Saturday, June 17, 2006

DSM-IV Prelude Project

For those who want to stay abreast in the DSM-V revision that is in process, check out the DSM-V Prelude Project web page.


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Video on "is psychology a science?"

Thanks to Mind Hacks for the link to a video starring an 11 year old who briefly ponders the question --- "Is psychology a science?"


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Working memory key to understanding cognition/intelligence?

Interesting news article regarding forthcomming issue of Neuroscience that focuses on the critical importance of cross-disciplinary research re: the importance of working memory in understeanding cognition/intelligence.


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Aphasia screening instruments

Thanks to the Brain Blog for the brief post (with abstractd) re: article dealin with aphasia screening instruments.


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More on need for quantitative psychologists

I've previously posted information about the demand for psychologists with skills in psychometrices. A September article in the APA Monitor reinforces the increasing need for quantiatively trained psychologists.


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Thursday, June 15, 2006

Tuesday, June 13, 2006

Psychological testing of athletes

This may be a bit off track, but I found it interesting.  See post at the Neuroethics and Law Blog regarding issues surrounding the confidentiality of psychological testing of potential NBA draft picks.


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Tuesday, June 06, 2006

Creativity, Glr and fMRI research

Tip-of-the-hat (again) to the Eide Neurolearning blog for an FYI post (and many useful links) regarding recent fMRI research in the somewhat psychometrically fuzzy domain of creativity.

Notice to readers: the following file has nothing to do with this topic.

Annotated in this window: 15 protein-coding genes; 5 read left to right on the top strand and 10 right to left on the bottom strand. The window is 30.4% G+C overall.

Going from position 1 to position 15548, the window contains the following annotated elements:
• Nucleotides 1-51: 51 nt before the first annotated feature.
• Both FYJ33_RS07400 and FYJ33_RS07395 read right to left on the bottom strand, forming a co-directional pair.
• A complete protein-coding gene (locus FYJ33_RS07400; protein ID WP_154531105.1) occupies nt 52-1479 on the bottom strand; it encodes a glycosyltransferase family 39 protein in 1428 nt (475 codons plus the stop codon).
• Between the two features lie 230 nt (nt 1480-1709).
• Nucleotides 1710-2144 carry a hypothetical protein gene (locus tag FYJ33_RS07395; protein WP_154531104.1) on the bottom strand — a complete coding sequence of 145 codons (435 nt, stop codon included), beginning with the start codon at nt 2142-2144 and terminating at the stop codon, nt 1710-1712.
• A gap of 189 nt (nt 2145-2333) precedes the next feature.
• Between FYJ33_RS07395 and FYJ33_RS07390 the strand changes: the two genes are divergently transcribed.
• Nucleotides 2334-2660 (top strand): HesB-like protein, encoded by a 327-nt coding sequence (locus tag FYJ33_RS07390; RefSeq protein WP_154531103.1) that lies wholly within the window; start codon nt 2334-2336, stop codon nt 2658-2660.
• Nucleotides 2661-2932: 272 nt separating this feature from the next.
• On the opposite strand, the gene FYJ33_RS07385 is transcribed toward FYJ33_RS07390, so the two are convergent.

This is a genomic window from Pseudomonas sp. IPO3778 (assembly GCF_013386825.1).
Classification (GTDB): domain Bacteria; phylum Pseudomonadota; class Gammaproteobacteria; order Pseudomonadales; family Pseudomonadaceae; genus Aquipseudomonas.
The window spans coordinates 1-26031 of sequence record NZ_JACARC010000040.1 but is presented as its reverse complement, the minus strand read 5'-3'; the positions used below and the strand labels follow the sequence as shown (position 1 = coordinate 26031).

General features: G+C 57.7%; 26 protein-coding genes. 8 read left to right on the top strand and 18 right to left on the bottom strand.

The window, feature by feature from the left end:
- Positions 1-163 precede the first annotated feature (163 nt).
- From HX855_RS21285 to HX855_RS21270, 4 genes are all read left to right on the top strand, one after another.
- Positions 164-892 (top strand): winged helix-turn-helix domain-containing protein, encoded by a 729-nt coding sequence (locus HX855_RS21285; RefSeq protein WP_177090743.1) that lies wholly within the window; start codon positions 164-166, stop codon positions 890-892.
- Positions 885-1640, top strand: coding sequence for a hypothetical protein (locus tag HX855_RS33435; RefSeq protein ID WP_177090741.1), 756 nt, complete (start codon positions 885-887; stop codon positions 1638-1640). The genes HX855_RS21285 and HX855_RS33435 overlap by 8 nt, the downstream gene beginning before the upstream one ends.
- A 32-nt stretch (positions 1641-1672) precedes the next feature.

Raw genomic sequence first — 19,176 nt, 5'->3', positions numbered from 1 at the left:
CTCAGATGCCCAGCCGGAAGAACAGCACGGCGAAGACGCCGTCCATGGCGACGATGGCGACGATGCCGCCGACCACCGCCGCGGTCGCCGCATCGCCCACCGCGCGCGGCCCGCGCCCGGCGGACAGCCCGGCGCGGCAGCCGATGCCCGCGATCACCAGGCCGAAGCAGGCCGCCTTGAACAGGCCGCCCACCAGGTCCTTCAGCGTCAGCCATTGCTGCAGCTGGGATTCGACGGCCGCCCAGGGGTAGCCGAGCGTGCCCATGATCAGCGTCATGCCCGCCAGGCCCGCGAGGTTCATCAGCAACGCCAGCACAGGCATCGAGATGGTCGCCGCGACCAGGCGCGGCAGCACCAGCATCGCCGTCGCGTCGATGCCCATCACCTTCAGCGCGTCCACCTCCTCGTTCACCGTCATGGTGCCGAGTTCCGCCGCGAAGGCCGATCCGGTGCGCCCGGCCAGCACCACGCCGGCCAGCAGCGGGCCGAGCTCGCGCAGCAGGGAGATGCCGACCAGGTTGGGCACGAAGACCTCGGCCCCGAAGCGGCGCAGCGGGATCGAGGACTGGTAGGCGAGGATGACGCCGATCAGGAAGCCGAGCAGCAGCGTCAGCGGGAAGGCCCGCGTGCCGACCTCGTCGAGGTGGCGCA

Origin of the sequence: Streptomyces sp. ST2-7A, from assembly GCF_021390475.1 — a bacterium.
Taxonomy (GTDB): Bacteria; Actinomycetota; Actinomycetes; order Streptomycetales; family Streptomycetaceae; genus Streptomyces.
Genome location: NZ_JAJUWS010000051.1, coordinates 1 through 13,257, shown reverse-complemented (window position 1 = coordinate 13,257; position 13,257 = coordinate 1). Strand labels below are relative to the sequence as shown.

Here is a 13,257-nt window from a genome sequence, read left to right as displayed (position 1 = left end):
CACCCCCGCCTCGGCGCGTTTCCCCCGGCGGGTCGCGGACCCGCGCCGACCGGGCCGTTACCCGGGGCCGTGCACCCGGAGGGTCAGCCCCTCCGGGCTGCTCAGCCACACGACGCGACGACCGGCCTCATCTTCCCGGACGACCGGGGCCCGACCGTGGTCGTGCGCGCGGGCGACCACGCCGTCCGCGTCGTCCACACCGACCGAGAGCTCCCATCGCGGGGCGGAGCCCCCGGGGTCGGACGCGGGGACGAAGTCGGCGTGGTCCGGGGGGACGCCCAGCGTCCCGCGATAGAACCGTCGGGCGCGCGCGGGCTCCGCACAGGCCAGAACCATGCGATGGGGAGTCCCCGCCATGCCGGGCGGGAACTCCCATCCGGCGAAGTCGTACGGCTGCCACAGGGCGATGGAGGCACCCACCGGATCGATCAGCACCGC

CHC note - many of the fluency narrow ability factors in the broad domain of Glr (long-term retrieval) are often labeled as indicators of creativity.


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For the quantoid readers - overview of exploratory factor analysis issue article

The following is a post by the blogmaster (Kevin McGrew), who is also a member of IQs Corner Virtual Community of Scholars project.

There can be no doubt that the statistical tool of factor analysis has played a huge role in individual differences research, particularly in the development and validation of theories of intelligence. And, few would also argue that the history of how to properly run factor analysis has been a hot topic of debate for decades. There is a plethora of journal articles, books, and book chapters devoted to this method.

With this in mind, it was a pleasant surprise to stumble across the exploratory factor analysis (EFA) article listed below. Although much has been written, to the neophyte it is often hard to get an grasp on some of the major issues and nuances of the various steps involved. The Henson and Roberts article provides and excellent overview of the major steps and issues in EFA and ends with some author recommendations on how to use and report EFA studies. I found the literature review the most useful and recommend it for reading by those who are (a) experienced in EFA (to provide some reminders of the key issues---also as a good article to cite for background regarding the issues in one's own work), (b) novices who want to get "up-to-speed" regarding some of the key issues and methodological nuances, and (c) others who read research articles that are based on EFA (to better evaluate the appropriateness and rigor of the methods used in research reports).